“Egyptian non-oil companies saw further increases in both output and new orders during August, building on the initial recovery seen in July. Higher activity was registered as businesses saw a pickup in new orders and contract requests, although the rate of expansion was mild and softer than in the previous month,” a note by IHS Markit, the issuer of the Index, said.
More significantly, the Index has risen nearly 20 points from its nadir in April at the height of the coronavirus pandemic, suggesting that the downturn has slowed markedly.
In another pat on the back for the government, the economy grew by 3.5 per cent in the 2019-2020 financial year, in line with government forecasts in June. “The rate would have fallen short by two per cent if the government hadn’t intervened to support the economy,” said Planning Minister Hala Al-Said last week.
Moody’s report came out a few hours after the International Monetary Fund (IMF) released a report prepared in May to explain the reasons it had decided to extend the $2.8 billion rapid financing facility to Egypt.
“The government of Egypt has responded to the crisis with a comprehensive package aimed at tackling the health emergency and supporting economic activity. The authorities acted swiftly to allocate resources to the health sector, provide targeted support to the most severely impacted sectors, and expanded social safety net programmes to protect the most vulnerable,” the IMF said.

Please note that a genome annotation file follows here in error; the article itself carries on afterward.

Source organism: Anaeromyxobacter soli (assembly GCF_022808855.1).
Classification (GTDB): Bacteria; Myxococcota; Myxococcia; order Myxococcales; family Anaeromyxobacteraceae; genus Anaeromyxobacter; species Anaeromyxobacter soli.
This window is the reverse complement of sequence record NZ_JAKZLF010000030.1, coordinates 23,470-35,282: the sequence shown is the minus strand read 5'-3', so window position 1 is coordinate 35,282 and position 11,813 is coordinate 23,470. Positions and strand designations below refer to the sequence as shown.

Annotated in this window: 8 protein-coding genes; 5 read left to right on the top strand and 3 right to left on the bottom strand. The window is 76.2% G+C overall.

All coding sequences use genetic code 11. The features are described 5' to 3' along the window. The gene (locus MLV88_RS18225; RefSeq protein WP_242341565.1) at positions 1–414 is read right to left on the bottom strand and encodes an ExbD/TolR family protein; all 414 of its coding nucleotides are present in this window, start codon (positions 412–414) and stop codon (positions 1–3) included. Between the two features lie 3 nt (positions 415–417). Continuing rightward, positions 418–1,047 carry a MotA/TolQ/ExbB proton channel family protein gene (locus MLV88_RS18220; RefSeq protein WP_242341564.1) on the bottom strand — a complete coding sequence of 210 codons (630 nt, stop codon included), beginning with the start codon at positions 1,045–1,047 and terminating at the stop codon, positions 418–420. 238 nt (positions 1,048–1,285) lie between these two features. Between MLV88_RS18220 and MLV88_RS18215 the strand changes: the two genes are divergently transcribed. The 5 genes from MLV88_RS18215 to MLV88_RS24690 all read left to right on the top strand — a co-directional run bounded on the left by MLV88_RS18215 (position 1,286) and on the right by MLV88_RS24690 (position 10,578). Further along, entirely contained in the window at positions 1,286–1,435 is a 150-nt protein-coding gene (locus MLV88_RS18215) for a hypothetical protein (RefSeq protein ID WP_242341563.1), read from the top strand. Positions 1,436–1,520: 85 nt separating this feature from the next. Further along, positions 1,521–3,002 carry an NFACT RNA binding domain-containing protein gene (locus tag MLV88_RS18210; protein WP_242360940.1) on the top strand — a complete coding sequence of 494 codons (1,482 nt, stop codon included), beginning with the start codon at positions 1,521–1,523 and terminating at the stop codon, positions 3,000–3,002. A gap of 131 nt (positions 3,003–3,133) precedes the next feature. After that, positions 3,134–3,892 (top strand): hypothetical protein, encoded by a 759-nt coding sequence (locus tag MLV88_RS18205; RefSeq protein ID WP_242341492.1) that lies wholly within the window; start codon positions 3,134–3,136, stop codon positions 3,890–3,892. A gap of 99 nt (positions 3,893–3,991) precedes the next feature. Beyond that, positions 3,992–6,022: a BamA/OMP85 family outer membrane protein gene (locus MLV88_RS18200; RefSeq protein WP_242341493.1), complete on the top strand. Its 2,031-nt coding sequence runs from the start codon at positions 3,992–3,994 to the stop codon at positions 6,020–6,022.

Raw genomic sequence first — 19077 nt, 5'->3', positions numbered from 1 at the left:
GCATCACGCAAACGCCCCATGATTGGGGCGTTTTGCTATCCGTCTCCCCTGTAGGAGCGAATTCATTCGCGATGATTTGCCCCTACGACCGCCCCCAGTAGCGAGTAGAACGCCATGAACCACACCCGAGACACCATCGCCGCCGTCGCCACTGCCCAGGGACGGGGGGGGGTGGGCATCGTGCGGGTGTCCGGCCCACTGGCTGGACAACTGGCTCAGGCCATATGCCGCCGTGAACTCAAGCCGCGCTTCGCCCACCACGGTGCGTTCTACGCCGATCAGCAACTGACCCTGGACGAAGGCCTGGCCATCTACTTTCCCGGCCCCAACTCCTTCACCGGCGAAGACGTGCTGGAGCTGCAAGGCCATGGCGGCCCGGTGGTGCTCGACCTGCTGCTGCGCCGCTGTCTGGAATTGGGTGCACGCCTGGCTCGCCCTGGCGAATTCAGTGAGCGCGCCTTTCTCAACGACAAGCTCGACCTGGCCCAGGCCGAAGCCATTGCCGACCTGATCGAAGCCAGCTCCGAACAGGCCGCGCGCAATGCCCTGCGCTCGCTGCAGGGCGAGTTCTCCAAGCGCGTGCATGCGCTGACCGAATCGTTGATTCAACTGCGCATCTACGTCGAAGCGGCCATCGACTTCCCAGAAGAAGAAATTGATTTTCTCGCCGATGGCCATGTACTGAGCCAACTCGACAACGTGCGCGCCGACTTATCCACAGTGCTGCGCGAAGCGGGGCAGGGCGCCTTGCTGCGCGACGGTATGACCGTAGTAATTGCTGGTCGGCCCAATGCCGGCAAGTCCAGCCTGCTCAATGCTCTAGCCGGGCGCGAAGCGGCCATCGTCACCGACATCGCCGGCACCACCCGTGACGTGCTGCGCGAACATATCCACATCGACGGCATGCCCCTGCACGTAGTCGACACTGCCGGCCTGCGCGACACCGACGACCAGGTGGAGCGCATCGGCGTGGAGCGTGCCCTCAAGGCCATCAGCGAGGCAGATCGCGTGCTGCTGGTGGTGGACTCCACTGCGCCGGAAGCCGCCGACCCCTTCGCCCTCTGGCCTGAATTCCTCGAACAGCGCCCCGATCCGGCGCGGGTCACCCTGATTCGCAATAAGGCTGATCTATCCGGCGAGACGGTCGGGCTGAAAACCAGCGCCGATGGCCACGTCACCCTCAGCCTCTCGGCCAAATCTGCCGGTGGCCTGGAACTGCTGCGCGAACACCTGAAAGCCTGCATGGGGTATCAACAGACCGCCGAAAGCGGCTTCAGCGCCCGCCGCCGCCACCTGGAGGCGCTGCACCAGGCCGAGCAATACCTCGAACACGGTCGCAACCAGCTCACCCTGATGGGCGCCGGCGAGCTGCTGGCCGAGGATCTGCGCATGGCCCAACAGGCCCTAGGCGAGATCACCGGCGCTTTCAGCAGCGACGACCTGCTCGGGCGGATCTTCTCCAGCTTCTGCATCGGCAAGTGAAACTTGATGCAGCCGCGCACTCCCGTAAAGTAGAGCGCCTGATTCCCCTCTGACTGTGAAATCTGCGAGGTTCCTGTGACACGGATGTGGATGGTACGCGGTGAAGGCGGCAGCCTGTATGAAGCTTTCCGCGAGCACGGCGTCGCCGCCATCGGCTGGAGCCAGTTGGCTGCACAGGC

The government earmarked LE100 billion for a stimulus package, comprising more spending on health and social spending to deal with the Covid-19 crisis.
Before the outbreak of the coronavirus, Egypt was on track to restore its fiscal strength, but all sectors of the economy were hard hit by the crisis, and this was reflected in the country’s finances. The primary surplus, for example, is expected to grow by 0.5 per cent in 2020/2021, a third of its rate in 2019/2020.
The economy now has various shortcomings, on the top of which, according to Moody’s, is the large “gross financing needs” defined as the sum of the budget deficit and the funds required to roll over debt that matures in the course of the year.
source: Capital Economics
This adds up to between 30 and 40 per cent of GDP. Another problem is the need to create jobs for hundreds of thousands of new entrants to the job market every year, which Moody’s said represents “a long-term social challenge”.
The unemployment rate jumped to its highest levels in almost two years in the second quarter of 2019-2020, ending in June at 9.6 per cent compared to 7.5 per cent a year earlier. However, Al-Said said during the weekly cabinet meeting last week that the rate had started to edge down by the end of the fourth quarter as the economy reopened.
Moody’s also shed light on some other challenges facing Egypt’s economy, including the exposure to the collapse in tourism earlier in the pandemic, a dip in industrial production from March to May, and long-term water challenges exacerbated by the filling of the Grand Ethiopian Renaissance Dam on the Nile in Ethiopia.
*A version of this article appears in print in the 10 September, 2020 edition of Al-Ahram Weekly